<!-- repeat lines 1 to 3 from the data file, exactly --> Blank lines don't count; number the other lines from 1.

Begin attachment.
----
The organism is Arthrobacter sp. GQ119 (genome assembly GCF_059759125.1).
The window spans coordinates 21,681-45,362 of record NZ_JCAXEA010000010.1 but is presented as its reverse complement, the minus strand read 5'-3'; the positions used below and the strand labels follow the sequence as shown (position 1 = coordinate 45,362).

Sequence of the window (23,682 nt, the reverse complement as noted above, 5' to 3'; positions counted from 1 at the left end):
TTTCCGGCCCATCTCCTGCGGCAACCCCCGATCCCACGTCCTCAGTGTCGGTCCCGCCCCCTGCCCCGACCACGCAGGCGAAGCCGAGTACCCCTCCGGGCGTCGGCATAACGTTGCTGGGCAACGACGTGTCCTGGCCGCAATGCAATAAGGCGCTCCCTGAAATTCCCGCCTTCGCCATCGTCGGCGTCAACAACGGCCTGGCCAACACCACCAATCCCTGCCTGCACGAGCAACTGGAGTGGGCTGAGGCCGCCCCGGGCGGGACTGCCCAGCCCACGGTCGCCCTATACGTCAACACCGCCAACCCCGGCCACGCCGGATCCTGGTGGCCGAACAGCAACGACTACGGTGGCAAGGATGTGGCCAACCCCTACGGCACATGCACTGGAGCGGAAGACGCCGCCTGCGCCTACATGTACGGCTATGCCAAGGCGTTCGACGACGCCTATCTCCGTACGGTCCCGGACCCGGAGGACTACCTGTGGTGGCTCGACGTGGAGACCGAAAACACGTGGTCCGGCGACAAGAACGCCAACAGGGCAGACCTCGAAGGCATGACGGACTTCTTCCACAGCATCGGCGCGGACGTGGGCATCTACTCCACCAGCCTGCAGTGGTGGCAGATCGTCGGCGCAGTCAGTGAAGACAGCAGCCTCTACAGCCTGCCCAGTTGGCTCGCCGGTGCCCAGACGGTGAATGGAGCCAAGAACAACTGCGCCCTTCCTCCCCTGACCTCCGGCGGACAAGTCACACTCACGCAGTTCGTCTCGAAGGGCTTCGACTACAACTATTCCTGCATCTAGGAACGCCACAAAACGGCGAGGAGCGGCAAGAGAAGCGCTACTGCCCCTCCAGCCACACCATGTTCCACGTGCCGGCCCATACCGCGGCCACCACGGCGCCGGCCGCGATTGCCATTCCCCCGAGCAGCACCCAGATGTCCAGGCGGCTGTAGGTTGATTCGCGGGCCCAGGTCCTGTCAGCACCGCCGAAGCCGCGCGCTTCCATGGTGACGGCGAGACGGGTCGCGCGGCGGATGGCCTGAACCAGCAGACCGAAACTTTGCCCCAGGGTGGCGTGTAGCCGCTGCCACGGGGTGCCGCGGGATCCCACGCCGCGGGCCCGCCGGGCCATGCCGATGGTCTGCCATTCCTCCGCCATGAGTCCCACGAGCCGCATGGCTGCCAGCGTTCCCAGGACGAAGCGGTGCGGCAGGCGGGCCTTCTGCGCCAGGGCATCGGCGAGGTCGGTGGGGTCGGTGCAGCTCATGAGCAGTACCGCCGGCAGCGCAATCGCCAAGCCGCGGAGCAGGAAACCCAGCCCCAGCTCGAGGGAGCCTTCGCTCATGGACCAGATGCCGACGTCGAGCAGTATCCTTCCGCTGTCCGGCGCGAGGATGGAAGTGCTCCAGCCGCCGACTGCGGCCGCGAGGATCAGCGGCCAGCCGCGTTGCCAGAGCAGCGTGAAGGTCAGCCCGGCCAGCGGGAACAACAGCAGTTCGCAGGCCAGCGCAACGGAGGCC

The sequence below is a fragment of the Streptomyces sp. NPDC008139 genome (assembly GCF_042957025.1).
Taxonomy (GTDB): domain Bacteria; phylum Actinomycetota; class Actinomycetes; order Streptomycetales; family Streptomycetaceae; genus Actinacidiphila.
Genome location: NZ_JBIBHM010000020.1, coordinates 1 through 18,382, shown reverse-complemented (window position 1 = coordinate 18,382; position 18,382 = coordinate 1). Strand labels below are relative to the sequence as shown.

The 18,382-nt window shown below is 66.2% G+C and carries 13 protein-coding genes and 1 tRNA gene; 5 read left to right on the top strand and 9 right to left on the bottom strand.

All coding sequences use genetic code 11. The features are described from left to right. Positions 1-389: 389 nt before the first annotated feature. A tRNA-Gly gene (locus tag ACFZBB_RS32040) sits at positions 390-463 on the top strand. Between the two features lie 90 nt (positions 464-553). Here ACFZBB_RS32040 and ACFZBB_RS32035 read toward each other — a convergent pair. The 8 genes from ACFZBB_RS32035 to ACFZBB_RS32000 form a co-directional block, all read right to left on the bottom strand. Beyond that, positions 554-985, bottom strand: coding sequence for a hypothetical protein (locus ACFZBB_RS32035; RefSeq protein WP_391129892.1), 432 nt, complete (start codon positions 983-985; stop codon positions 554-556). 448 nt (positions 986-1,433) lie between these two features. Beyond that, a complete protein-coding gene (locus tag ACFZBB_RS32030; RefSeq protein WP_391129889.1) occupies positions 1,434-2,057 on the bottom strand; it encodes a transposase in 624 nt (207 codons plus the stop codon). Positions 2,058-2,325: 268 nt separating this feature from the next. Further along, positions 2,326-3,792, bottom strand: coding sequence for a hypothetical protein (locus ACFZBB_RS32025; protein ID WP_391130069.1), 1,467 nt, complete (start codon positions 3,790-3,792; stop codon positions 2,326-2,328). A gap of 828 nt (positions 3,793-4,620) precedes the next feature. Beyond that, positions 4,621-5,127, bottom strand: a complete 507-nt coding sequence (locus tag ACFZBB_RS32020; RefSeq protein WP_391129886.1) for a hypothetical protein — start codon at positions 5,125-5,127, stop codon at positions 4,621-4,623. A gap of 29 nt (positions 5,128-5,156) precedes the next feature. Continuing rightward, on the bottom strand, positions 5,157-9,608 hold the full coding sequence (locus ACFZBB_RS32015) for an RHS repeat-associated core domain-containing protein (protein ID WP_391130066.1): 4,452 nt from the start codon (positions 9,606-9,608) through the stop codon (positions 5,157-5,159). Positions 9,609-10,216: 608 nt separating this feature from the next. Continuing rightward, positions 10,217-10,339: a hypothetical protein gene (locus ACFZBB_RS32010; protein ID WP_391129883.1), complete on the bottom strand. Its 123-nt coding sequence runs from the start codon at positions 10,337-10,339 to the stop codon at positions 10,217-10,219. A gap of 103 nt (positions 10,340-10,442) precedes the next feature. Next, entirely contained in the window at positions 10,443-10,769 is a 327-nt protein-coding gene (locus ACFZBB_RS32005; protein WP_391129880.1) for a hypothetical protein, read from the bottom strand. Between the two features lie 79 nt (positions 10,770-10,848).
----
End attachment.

The organism is Arthrobacter sp. GQ119 (genome assembly GCF_059759125.1).
The window spans coordinates 21,681-45,362 of record NZ_JCAXEA010000010.1 but is presented as its reverse complement, the minus strand read 5'-3'; the positions used below and the strand labels follow the sequence as shown (position 1 = coordinate 45,362).

Sequence of the window (23,682 nt, the reverse complement as noted above, 5' to 3'; positions counted from 1 at the left end):